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July 22, 2011     Post-Gazette
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July 22, 2011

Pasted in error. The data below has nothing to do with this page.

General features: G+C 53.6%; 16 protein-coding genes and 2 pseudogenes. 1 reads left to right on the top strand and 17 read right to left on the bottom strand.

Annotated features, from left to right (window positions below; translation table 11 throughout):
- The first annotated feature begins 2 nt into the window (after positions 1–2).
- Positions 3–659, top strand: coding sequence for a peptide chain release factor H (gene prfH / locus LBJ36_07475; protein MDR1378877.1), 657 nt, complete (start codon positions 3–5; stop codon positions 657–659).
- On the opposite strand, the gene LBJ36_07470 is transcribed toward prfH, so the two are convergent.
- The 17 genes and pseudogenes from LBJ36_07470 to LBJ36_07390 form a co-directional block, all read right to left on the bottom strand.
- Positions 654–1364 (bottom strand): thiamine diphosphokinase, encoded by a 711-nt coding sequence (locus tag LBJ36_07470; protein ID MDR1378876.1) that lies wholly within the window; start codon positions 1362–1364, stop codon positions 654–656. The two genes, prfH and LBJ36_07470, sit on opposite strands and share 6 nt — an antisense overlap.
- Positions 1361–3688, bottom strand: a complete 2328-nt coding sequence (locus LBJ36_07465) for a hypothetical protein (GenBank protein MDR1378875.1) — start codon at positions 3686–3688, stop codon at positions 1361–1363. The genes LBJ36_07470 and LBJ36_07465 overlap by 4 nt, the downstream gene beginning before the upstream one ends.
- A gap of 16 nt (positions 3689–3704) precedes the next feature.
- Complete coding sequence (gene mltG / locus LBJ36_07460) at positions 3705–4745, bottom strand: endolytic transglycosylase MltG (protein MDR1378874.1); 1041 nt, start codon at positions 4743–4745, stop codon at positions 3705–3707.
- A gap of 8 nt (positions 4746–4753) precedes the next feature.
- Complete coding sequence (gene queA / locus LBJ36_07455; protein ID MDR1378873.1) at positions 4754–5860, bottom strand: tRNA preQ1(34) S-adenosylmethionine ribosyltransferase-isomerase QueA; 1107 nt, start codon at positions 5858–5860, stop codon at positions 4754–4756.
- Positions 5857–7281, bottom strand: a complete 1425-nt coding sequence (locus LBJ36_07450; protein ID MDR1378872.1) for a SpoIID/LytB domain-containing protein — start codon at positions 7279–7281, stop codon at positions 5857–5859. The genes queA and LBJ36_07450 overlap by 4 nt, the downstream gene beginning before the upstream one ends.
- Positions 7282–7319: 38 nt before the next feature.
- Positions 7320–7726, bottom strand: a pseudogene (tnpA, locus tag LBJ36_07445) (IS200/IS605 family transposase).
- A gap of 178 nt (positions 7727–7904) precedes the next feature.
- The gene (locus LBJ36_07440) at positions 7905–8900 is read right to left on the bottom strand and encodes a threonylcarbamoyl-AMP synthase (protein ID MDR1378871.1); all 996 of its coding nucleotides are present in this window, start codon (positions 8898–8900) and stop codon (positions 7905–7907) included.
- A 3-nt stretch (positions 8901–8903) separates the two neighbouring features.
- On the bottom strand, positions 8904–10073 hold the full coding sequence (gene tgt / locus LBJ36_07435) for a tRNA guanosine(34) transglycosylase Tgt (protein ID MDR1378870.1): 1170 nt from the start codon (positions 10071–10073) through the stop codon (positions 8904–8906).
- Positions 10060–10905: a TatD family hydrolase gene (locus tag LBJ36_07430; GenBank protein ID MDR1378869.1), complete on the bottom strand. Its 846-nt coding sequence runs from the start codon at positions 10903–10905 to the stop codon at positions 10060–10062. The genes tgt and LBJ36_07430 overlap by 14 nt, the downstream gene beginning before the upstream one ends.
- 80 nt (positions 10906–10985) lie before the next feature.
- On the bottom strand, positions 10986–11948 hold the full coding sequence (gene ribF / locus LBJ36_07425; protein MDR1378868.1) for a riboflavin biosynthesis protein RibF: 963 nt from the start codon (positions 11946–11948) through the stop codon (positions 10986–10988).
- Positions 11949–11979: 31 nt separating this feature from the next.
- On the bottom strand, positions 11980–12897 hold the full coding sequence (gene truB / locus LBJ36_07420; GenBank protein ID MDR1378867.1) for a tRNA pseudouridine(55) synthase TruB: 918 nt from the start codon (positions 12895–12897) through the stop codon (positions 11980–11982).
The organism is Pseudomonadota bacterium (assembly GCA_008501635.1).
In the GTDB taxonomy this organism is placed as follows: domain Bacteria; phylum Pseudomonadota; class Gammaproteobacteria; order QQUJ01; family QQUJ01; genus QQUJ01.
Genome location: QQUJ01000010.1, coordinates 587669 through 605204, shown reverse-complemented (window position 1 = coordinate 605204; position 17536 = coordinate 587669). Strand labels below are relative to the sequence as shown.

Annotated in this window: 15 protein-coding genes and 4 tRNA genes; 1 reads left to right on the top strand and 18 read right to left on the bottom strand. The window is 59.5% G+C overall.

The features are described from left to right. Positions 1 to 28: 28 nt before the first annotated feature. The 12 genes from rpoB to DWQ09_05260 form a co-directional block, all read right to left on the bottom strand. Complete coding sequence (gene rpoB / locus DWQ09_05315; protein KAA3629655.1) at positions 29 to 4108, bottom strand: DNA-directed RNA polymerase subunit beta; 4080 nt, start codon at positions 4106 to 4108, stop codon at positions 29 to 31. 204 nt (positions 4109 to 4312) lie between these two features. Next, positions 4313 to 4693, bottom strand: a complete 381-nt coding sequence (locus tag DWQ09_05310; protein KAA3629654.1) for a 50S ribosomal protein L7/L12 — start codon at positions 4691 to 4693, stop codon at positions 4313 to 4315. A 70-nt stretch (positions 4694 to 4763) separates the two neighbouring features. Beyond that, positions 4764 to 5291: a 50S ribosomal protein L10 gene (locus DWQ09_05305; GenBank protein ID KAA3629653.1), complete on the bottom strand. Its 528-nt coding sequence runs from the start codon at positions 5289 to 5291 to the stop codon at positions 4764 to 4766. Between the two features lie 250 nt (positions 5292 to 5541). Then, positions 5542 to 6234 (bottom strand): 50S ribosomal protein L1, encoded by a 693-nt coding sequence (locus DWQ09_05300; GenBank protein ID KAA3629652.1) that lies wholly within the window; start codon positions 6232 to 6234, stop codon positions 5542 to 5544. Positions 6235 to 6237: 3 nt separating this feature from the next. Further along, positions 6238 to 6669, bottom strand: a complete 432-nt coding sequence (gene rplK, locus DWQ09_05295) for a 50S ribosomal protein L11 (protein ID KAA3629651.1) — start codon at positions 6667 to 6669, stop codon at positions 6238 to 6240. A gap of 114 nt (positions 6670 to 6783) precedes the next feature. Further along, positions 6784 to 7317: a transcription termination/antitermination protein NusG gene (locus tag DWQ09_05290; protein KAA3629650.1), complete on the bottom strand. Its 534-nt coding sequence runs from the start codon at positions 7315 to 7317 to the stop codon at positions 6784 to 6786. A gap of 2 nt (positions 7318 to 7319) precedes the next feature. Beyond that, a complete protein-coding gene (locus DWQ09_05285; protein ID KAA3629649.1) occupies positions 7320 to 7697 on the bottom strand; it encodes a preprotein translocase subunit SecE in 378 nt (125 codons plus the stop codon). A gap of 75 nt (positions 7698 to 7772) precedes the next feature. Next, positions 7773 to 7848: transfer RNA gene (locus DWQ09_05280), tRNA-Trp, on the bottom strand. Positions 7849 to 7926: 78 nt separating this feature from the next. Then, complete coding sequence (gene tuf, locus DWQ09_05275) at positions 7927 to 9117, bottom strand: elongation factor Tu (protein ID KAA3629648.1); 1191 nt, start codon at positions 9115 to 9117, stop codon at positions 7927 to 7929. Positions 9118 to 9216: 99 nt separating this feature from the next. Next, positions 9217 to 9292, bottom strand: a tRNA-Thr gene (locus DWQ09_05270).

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Page 12 POST-GAZETTE, JULY 22, 2011 Ray Barron'00 11 O'CLOCK NEWS So what's new? Flights into and out of New York's John F. Kennedy Airport were delayed for several hours by a procession of sex-crazed turtles. More than 150 dia- mond-back terrapins took over a runway as they crawled toward their tradi- tional breeding grounds near New York's Jamaica Bay, forc- ing airlines to suspend take- offs and landings. "Running over turtles is not good for them," said a JetBlue spokesman. "Nor is it good for our tires." Wow! Over the last three decades, Americans went from eating an average of 3.8 meals and snack a day to 4.9 a day. The average American now consumes about 2,375 calories a day -- about 32 per- cent more than in the 1970s. The Agriculture Department says the average American eats 1,148 pounds of food a year. Of course, a lot of it goes to waist. Carlo Scostumata, says, "A lot of folks who are worrying about fat around the waist ought to be worrying about fat between the ears." The astute and charming Lucille A. Monateaux, Office Manager of East Boston Social Centers, Inc., thinks a great invention for dieters would be a refrigerator that weighs you every time you open the door. And handsome John Roch, Business Man- ager, reminds us, the truth hurts -- especially on the bathroom scales. Corny news! Corn prices have fallen sharply after U.S. farmers planted some 92 mil- lion acres, the second larg- est corn crop in nearly seven decades. If the harvest is strong, the abundant corn supply could eventually lead to a decline in food prices. The aggressive Obama ad- ministration is asking the auto industry to double fuel efficiency for cars in the U.S. by the year 2025. Its proposal to raise the mileage standard to 56.2 miles per gallon, up from 30.2 mpg today, would "cut the nation's oil con- sumption and carbon output significantly." But the pro- posal has sparked resistance from U.S. automakers, who are pressing for a fuel effi- ciency of between 42.6 and 46.7 mpg. While the White House and Detroit continue to negotiate, environmental- ists are lobbying hard for the higher figure, arguing that the federal government's $89 billion bailout of the industry required it to build fuel-effi- cient cars. Carmakers con- tend that the Obama proposal would have the effect of re- quiring most new vehicles sold in the U.S. to be battery- powered. Detroit estimates that a 56 mpg requirement would drive sticker prices up by as much as $6,000 per vehicle. Government officials say the new standards would add only between $770 and $3,500 to the average price of a new car -- far less, they say, than what consumers would save in fuel costs. U.S. automakers have boosted the fuel efficiency of their fleets by more than 70 percent since 1975. Mother Superior Frances Fitzgerald, says, "It is simply remarkable how the apostle Paul covered so much terri- tory and accomplished so much without a car." The great Tom Analetto of Medford, says, "Automobiles continue to be driven at two speeds -- lawful and awful." Kyle Waters of Swampscott, says, "No two people in a car can agree on which window should be open -- and how much." Reminder! AI Natale and his popular 16-piece Classi- cal Swing Band will be hav- ing people swinging and sway- ing at the picturesque Piers Park, Sunday, July 31, at 6 P.M. Come and enjoy lis- tening and dancing to the original musical arrange- ments of Glenn Miller, Benny Good-man, Harry James, Artie Shaw, Count Basle, Tommy Dorsey, Les Brown and other notable big bands. It was the music that cap- tured the hearts of young Americans from 1936 to 1945. The popular vocalist Jim Barmante will be croon- ing some of the songs of that famous era. "It will be truly a music event that will stir the hearts of people of all ages," says Natale. Be there! Admission is free! See you there! Look for me! Yes! Natale will include some of the great Jerry Gray's memo- rable music arrangements. Ah, Jerry Gray! Geraldo Graziano7 East Boston's con- tribution to America's swing- ing years! Special thanks to Catherine Esposito of New Mexico for forwarding a rare copy of a photograph featur- ing some of the bandleaders of that era and including the great Jerry Gray. The won- derful Catherine Esposito is Jerry Gray's first cousin. Bless her! Ah, memories can be all so delicious! Yet! All so sad! Good news[ Butter and cheese do not increase heart attack risk7 New research proves dairy delights do NOT boost your heart attack risk like we've been told for years. East Boston Social Centers John F. Kelly, Executive Director 0 0 0 In fact, scientists found that nutrients in dairy products actually counteract the harmful effects of saturated fat. "Things like butter and cheese are very complex sub- stances," says study leader Dr. Stella Aslibekyan of Brown University. "We looked at heart attack risk and dairy products in their entirety and then looked at separate com- ponents of those products, in- cluding fats, and it turns out the results are null." Fur- thermore, her team suggests that nutrients like calcium, vitamin D and potassium may protect the ticker against heart disease. The researchers also found out the intake of dairy of those who had coronaries was no different than those who didn't have heart attacks, even among those people who consumed as much as I IA pounds of dairy a day. Huh? Health experts say you can give yourself an in- stant energy boost in five easy, natural and surprising ways. Smell citrus. Citrus fruits like oranges and lem- ons are proven energy boost- ers. Try squeezing a few drops into a glass of water for a mid- day pick-me-up or inhaling the aroma of a citrus-based essential oil. Exhale deeply! Many of the body's energy- sapping toxins can simply be exhaled. For two minutes, take deep breaths, then try exhaling all the air from your lungs. Do something nice. Random acts of kindness can give you a psychological boost that manifests itself physi- cally. Eat peppermint, the smell of peppermint stimu- lates the brain to be more alert. Massage your hands. Rolling a golf ball between your desk and the base of your thumb stimulates a sen- sitive spot that will energize your whole body. What are you waiting fo Give yourself some instant energy! AMERICA IS A BEAUTIFUL ITALIAN NAME p IappyJnniersaqd Italia Unita, Inc. "Promoting Italian culture and the preservation of Italian heritage." 35 Bennington Street East Boston, MA 02128 Tel: (617) 561-3201 Fax: (617) 569-2898 Email: ItaliaUnita @ Recipes from the Homeland by Vita Orlando 5inopoli COPYRIGHT, ALL RIGHTS RESERVED Baked I pound scallops 25 Ritz- or Hi-Ho-type crackers crushed 1 tablespoon chopped parsley Scallops 2 tablespoons butter or margarine 2 tablespoons white wine Paprika Salt Spread some butter or margarine at bottom of baking dish {10"x 12" x 2"). Wash scallops and drain excess water. Place scallops in baking dish. Blend melted butter into cracker crumbs. *Spread crumbs over scallops. Pour two table- spoons of white wine in a glass with two tablespoons of clam juice or water. Sprinkle gently over cracker crumbs and scallops. Sprinkle paprika over the cracker crumbs. Cover and bake at 400F for fifteen or twenty minutes or until scallops are the right consistency to serve. NOTE: *When preparing the above recipe for my husband and me, I sprinkle garlic powder over the scallops before adding the cracker crumbs and remaining ingredient. We enjoy the garlic flavoring. I often bake this meal in my heated toaster oven set on broil. I cover scallops with aluminum foil before placing in toaster oven. Broil for about eight to ten minutes. Then set the toaster oven to bake for the remaining time needed. I serve mashed potatoes or rice pilaf along with French-cut beans andor carrot strips topped with butter or margarine. ! i i Vita can be reach at voswriting Congratulations on your 116th Anniversary ( Real Estate Matt6o Gallo Appraisals Sales & Rentals 376 North Street * Boston, MA 02113 (617) 523-2100 * Fax (617) 523-3530 on 1st Generation Italian-American Vita Orlando Sinopoli Shares with us a delightful recollection M From o, y 00a'er- ' of her memories as a child Perch growing up in Boston's "Little Italy" and a collection of Italian family recipes from the homeland. Great as Gifts FROM MY BAKERY PERCH available on AMAZON. COM and in local bookstores -- ask for Hard cover #1-4010-9805-3 ISBN Soft Cover #1-4010-9804-5 ISBN The Board of Governors of the DANTE ALIGHIERI SOCIETY Wish you a J-Iappy jtlnni00ersartj 41 Hampshire Street, Cambridge, MA 02139 Spencer DiScala, President Steve Maio, Chairman of the Board Luisa Marino, Vice President of Cultural Affairs Elvira Federico, Treasurer Pasquale Luise, President-Elect